Just because people have disposable income doesn't mean they want to waste it. In a survey of 3,000 American adults, the vast majority -- 89% -- said they shop at discount retailers, and 58% reported shopping at dollar stores, according to the National Retail Federation (NRF).
"Looking for the best price is a habit that cuts across almost every demographic," NRF Vice President for Research Development and Industry Analysis Mark Mathews said in a press release. "Regardless of income or generation, virtually everyone wants a bargain whether it's for everyday necessities or big-ticket splurges."
According to the survey, 89% of people earning less than $50,000 a year choose to shop at discount retailers, but nearly the same percentage of those who make $50,000 to $100,000 do, too -- 88%. And those who make over $100,000 a year are actually marginally more likely to seek a discount -- 90%.
"Off-price and discount shopping took off during the recession as price-conscious consumers looked to save on everything from brand-name goods to everyday household purchases," wrote the shows. "Now, eight years into the economic recovery, consumers continue to hunt for deals and discounts."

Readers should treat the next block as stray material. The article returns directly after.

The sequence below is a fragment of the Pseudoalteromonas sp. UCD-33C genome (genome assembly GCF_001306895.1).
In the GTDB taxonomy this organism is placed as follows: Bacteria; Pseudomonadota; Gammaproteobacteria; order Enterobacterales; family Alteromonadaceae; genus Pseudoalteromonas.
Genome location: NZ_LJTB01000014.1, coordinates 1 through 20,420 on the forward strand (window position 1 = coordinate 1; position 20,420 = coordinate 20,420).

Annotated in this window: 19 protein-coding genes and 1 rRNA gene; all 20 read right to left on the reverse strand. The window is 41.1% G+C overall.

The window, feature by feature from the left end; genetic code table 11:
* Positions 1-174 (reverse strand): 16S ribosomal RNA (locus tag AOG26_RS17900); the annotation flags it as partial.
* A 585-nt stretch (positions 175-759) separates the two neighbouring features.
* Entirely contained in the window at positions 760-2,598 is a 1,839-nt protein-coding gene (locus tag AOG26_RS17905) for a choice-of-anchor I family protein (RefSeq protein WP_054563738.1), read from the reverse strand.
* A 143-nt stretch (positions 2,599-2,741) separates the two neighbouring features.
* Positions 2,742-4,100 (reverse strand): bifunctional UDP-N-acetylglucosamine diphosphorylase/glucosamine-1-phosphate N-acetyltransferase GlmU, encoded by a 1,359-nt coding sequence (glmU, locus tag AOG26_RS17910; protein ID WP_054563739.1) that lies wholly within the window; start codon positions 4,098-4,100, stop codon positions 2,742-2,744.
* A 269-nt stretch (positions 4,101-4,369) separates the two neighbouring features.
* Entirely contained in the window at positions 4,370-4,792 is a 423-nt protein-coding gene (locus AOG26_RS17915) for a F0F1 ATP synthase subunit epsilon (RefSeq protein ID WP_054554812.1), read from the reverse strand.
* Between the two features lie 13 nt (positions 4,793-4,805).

While shoppers were on the hunt for bargains across all product categories, clothing was the one most commonly purchased at discount retailers, with 75% of those surveyed saying they did so. That was followed by groceries (71%), home decor and furnishings (62%), personal care and beauty products (60%) and electronics (52%).
In terms of which types of discount stores win the most business, 58% of respondents said they shop at dollar stores, while 50% patronize off-price chains such as Ross and T.J. Maxx -- the same percentage that said they frequent discount grocery chains like Aldi or Trader Joes. Outlet stores drew just 44% of respondents, while 36% said they buy things at thrift stores.
"Even those who can afford to shop elsewhere love finding a 'steal,' and it's a habit that's here to stay," Matthews added.
Not every bargain is a deal
Saving money and finding deals clearly drives most shoppers, but price is not everything. It's important to consider value as well as cost when you make a purchase. For example, an inexpensive shirt that starts to fade or develop holes after just a few washes may be a far poorer value than one that costs more, but wears better.
Off-brand coffee pods may be cheaper, but do they deliver a cup of Joe with a comparable taste? Is a discount sofa or mattress the right choice if it's neither comfortable nor durable?
As the NRF survey reveals, practically all of us are at least sometimes thrifty shoppers -- but it's also important to be smart about our bargain hunting. Some items cost more because they're worth more -- and getting a deal on that kind of product is where you find real value.